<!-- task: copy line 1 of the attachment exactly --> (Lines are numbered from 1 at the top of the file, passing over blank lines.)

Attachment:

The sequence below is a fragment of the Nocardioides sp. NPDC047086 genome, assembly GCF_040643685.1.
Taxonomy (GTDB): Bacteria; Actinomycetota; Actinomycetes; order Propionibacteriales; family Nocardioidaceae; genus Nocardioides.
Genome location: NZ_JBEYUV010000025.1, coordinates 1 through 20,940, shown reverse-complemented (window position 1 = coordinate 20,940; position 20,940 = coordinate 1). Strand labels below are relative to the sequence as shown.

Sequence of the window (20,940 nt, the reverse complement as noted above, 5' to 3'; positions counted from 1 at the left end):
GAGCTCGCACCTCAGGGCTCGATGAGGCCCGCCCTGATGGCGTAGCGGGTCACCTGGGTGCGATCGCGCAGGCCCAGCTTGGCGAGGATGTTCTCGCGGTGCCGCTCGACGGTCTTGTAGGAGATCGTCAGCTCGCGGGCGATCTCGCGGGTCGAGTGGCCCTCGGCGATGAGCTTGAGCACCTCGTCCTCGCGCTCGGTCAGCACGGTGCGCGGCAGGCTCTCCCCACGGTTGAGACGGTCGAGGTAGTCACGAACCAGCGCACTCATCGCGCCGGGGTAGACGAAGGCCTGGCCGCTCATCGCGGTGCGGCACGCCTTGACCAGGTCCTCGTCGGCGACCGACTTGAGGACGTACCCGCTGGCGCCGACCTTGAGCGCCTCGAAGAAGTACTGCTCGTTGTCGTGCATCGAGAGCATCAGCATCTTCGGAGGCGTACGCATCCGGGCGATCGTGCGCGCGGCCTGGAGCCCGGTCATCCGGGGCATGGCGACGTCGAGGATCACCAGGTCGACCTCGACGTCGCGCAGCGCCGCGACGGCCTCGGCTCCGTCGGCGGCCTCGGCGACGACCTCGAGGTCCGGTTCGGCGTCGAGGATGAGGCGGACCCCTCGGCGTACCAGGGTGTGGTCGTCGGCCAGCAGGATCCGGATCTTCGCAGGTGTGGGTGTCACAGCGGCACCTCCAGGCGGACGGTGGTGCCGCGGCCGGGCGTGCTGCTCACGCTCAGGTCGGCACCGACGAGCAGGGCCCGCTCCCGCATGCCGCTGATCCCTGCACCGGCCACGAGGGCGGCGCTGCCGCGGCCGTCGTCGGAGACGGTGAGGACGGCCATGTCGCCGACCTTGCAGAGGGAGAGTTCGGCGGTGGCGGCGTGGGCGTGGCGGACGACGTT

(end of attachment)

The sequence below is a fragment of the Nocardioides sp. NPDC047086 genome, assembly GCF_040643685.1.